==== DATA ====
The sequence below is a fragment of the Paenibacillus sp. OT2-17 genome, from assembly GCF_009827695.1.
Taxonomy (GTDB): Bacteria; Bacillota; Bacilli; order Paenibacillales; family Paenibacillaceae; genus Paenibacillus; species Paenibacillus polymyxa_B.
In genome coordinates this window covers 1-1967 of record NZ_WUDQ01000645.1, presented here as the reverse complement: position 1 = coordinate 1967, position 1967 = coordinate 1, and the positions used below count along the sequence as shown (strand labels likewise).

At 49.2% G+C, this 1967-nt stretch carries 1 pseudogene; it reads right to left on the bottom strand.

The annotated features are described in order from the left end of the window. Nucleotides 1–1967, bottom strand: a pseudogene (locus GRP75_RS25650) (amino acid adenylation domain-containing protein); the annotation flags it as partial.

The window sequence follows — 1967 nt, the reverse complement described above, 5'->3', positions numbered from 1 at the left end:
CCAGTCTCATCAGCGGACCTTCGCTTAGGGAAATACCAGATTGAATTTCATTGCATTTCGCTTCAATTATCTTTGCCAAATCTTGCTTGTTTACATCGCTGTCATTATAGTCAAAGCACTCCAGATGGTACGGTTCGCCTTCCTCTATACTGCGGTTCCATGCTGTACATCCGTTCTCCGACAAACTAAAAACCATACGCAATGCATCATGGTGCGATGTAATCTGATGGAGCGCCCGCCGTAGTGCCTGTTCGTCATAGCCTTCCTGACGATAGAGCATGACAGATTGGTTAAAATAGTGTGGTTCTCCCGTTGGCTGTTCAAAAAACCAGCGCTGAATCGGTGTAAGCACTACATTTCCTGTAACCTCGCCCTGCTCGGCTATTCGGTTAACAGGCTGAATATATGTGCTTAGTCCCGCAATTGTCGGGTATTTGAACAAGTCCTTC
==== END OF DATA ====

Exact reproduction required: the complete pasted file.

The sequence below is a fragment of the Paenibacillus sp. OT2-17 genome, from assembly GCF_009827695.1.
Taxonomy (GTDB): Bacteria; Bacillota; Bacilli; order Paenibacillales; family Paenibacillaceae; genus Paenibacillus; species Paenibacillus polymyxa_B.
In genome coordinates this window covers 1-1967 of record NZ_WUDQ01000645.1, presented here as the reverse complement: position 1 = coordinate 1967, position 1967 = coordinate 1, and the positions used below count along the sequence as shown (strand labels likewise).

At 49.2% G+C, this 1967-nt stretch carries 1 pseudogene; it reads right to left on the bottom strand.

The annotated features are described in order from the left end of the window. Nucleotides 1–1967, bottom strand: a pseudogene (locus GRP75_RS25650) (amino acid adenylation domain-containing protein); the annotation flags it as partial.

The window sequence follows — 1967 nt, the reverse complement described above, 5'->3', positions numbered from 1 at the left end:
CCAGTCTCATCAGCGGACCTTCGCTTAGGGAAATACCAGATTGAATTTCATTGCATTTCGCTTCAATTATCTTTGCCAAATCTTGCTTGTTTACATCGCTGTCATTATAGTCAAAGCACTCCAGATGGTACGGTTCGCCTTCCTCTATACTGCGGTTCCATGCTGTACATCCGTTCTCCGACAAACTAAAAACCATACGCAATGCATCATGGTGCGATGTAATCTGATGGAGCGCCCGCCGTAGTGCCTGTTCGTCATAGCCTTCCTGACGATAGAGCATGACAGATTGGTTAAAATAGTGTGGTTCTCCCGTTGGCTGTTCAAAAAACCAGCGCTGAATCGGTGTAAGCACTACATTTCCTGTAACCTCGCCCTGCTCGGCTATTCGGTTAACAGGCTGAATATATGTGCTTAGTCCCGCAATTGTCGGGTATTTGAACAAGTCCTTC